By Eleni Elefterias
Which books to choose for your children and how to present them and read them to your children is another matter. You cannot just hand a child a book and expect they will enjoy it, even though there are always exceptions.
A book, especially one that may be challenging or foreign to a child should be unravelled in order to be enjoyed.
As promised last week, I will give you some examples of good children’s books for learning Greek and for keeping up Greek cultural traditions or simply to show children more about Greece.
Firstly, there are no perfect books. Some will be good for Greek and others for English. Some will have wonderful illustrations, but weaker text and others will have great text but lack imagination in the Illustrations.
Children need to be inspired by both the text and the illustrations. Sometimes it is good to leave out parts if the text if it is too complicated for the age of the child. Simplify it. Go back to it later when the child understands more and read it again.
Repetition is the key. Young children love to repeat the same story again and again. They may even learn it off by heart or may be able to retell it in their own words.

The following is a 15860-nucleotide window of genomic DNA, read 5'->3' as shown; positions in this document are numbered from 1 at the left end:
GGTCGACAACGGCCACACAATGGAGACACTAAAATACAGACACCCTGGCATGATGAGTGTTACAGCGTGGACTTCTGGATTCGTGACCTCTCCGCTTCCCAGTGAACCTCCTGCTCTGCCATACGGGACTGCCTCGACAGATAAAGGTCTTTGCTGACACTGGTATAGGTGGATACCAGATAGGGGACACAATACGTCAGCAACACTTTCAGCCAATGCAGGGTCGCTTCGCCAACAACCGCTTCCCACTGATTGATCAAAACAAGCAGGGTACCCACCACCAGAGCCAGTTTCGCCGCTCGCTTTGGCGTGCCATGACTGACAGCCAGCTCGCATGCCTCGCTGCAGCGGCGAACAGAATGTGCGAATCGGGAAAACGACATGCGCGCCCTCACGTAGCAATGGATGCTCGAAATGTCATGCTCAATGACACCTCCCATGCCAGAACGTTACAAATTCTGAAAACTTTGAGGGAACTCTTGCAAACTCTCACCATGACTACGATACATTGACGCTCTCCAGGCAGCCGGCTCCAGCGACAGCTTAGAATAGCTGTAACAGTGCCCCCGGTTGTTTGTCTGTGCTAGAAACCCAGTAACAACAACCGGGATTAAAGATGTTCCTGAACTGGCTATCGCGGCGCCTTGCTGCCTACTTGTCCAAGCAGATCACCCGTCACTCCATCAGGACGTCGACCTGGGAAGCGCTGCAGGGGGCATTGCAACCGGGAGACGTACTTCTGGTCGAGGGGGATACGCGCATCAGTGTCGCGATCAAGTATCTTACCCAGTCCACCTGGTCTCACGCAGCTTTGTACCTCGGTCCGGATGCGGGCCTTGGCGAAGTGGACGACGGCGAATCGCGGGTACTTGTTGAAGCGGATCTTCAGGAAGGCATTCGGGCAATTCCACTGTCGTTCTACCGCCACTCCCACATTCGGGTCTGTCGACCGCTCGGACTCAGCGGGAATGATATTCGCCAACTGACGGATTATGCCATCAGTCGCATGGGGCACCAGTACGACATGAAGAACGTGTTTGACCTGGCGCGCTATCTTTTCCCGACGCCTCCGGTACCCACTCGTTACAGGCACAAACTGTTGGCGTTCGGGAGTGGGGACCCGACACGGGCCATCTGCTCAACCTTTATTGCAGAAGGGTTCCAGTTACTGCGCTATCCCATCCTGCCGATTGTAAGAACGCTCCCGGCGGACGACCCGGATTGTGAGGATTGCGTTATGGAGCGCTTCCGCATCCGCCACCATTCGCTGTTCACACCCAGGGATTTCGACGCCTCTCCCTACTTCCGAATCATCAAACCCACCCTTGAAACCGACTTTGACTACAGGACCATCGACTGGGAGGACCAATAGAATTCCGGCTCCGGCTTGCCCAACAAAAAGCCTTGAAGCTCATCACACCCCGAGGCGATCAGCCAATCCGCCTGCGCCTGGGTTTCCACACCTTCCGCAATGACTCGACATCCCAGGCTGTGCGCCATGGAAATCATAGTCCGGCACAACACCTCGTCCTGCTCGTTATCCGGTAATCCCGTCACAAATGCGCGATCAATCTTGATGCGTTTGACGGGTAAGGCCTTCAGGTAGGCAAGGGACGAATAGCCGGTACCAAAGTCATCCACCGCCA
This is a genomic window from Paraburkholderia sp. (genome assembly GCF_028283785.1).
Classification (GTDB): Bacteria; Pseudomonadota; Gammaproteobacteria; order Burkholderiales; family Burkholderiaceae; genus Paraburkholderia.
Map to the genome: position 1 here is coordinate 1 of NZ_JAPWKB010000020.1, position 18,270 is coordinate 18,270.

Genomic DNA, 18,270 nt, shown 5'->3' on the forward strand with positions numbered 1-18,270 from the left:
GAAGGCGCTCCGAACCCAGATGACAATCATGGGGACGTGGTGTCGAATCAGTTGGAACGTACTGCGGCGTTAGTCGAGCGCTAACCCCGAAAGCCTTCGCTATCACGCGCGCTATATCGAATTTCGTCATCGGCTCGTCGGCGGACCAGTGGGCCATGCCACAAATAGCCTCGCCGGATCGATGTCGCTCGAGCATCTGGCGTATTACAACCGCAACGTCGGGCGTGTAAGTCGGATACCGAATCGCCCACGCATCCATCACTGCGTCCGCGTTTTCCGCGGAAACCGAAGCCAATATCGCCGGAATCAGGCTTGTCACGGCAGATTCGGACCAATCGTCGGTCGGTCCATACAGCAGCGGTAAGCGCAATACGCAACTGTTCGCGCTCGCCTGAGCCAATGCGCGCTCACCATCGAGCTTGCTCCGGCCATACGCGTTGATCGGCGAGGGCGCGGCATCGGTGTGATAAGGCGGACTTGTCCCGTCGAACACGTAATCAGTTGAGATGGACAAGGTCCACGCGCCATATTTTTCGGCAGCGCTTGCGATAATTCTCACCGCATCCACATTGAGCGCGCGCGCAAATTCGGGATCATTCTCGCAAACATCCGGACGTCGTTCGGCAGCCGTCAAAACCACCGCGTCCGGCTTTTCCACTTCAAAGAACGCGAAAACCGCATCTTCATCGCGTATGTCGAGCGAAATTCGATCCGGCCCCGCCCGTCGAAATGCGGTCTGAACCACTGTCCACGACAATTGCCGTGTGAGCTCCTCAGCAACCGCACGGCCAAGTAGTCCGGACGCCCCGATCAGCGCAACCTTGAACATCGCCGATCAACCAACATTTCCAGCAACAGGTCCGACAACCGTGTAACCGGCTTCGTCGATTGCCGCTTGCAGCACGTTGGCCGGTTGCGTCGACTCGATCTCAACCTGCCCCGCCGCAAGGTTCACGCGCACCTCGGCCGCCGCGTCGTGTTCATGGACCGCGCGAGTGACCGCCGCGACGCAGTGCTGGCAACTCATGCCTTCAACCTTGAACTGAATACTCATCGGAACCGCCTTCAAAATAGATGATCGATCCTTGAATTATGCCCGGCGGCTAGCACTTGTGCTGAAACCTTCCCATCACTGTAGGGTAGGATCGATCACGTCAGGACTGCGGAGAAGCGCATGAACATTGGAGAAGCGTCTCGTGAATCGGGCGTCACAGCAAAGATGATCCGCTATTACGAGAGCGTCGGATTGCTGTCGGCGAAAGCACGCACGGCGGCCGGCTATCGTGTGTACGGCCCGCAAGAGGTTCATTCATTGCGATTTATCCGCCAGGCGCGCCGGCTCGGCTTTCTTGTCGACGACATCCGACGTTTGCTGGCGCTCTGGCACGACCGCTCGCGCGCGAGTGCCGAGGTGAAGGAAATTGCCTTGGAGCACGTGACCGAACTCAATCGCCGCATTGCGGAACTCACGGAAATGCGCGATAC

A few local authors of bilingual books are Yannis Nikolakopoulos of Grammatakia publishers who has two books out, The Greek Salad and The Alpha in Athens, Anthea Matthews with the book, A Holiday in Greece, with exceptional illustrations, Catch That Cat by Melina Mallos (separate English abd Greek versions) and My Grandma is A Musician, by the writer of this opinion piece.
Keep an eye out for a new bilingual children’s storybook about to come out by Greek Australian, local author Yota Krili called Fairytales from Near and Far with the English translation by Anna Couani. All books available on www.bilingualbookshop.com.au
*Eleni Elefterias-Kostakidis is a teacher of Modern Greek, a University lecturer and the author of the bilingual children’s book ‘My Grandma is a Musician – Η γιαγιά μου είναι μουσικός’